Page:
Curating a Studio Life

There are plenty of magazine articles constantly advising us on how to rid our lives of clutter- it feels good- it lightens our mind and soul to feel free of things no longer relevant or useful or needed.
So, I’ve been making some progress towards that end in the studio….to wit….getting rid of:

so long....
so long….

1. Too many small paintings that have been lingering around- like guests at a party who seem to keep nattering on -even though you’ve started to load the dishwasher.
2. Less than inspiring drawings/prints things done on paper in the drawers of my flat
file…  if they weren’t the best examples of that theme or period of time- b’bye!
(Half done)
3. Larger medium weight stretcher bars- will never use them again, so why hang onto them when a nearby student can get a very good deal. (Done!)
4. Frames that I will never use again. Sold at a deep discount to another artist. (Done!)

the slasher has been here
the slasher has been here

How is it that I am willing to weed out (and not the first time, mind you) various artworks from my stash in the basement?   Some pieces are definitely better than others…. how do I know this?

“wait, don’t throw that out, I’ll take it if you don’t want it!” 

At this point, I don’t really have to lament the lost time- it was so long ago, who remembers the hours spent laboring over something? And chances are, something in the clunky ones served something in the work that came after.   Also- the sad truth about most galleries/juried shows is that if something isn’t hot off the presses in the last year or so, don’t even bother showing it.  I know there are exceptions, but barring the potential ‘retrospective’ show, many of my older paintings/drawings are not going to see the light of day again, unless they find a home through my efforts.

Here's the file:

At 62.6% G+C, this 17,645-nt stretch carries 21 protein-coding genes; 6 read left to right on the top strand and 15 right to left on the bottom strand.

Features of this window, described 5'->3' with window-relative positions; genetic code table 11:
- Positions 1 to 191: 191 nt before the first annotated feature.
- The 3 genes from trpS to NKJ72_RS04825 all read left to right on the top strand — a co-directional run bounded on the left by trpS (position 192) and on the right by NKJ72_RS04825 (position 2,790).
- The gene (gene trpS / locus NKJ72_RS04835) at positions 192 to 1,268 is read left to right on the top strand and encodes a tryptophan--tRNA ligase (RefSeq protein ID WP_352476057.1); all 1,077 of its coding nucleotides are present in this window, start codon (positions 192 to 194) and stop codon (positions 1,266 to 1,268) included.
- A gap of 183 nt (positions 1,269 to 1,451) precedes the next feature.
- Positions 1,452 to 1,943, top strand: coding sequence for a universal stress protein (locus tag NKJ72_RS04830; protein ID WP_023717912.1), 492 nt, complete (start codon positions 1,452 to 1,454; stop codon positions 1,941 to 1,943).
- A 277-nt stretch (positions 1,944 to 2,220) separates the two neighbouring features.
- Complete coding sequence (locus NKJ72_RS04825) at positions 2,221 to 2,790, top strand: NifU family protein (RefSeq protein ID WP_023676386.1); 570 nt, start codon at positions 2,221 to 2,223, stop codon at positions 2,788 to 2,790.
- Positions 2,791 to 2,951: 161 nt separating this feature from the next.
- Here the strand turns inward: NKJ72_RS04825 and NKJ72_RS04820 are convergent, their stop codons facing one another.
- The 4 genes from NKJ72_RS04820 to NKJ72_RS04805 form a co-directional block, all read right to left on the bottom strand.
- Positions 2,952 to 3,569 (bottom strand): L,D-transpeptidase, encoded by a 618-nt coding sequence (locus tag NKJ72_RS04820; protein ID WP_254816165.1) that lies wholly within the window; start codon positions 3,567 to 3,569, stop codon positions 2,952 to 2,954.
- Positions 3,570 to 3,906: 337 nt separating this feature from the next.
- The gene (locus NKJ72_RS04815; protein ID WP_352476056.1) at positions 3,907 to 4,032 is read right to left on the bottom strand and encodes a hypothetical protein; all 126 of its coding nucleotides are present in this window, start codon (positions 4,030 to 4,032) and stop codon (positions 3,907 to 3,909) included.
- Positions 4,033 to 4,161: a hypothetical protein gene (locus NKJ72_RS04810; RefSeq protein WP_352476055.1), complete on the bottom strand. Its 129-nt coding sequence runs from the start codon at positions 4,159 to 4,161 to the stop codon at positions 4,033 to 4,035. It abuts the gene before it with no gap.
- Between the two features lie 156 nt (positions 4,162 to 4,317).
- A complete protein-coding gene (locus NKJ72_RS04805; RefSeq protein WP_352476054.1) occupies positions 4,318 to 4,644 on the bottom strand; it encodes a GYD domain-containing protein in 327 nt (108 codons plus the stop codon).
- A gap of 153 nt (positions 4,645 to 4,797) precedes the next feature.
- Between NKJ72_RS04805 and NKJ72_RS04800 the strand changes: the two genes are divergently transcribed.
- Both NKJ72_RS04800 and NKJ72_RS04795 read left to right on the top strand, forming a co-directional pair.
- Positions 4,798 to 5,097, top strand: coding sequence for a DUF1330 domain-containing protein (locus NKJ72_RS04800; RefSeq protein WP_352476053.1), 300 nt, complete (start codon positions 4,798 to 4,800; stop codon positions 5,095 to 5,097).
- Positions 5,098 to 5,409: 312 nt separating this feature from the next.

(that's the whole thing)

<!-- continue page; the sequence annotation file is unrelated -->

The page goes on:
Well, this is a good thing to do-  getting over the preciousness of what we make- realizing that perhaps there is intrinsic value only if we are truly satisfied with what we’ve done;  that it resonates well over time, speaks for us and enhances our life.
I told some friends,  “if I die tomorrow,  I don’t want anything sitting in my studio that I wouldn’t be proud to leave behind.”

So here I sit on the floor, ripping, slashing and generally have a good old time.  Recycling the little stretchers for the wood stove, feeling lighter and better about what will happen as a result.

Ahem-  on another note I’d also like to make disappear the burgeoning business in wine & paint “parties” where adults are encouraged to turn out wretched copies of badly done copies of paintings that I wouldn’t even want on the refrigerator if my kid did it.   Plus I think the drinks cost extra!   painting+wine=fun …..  but not art.

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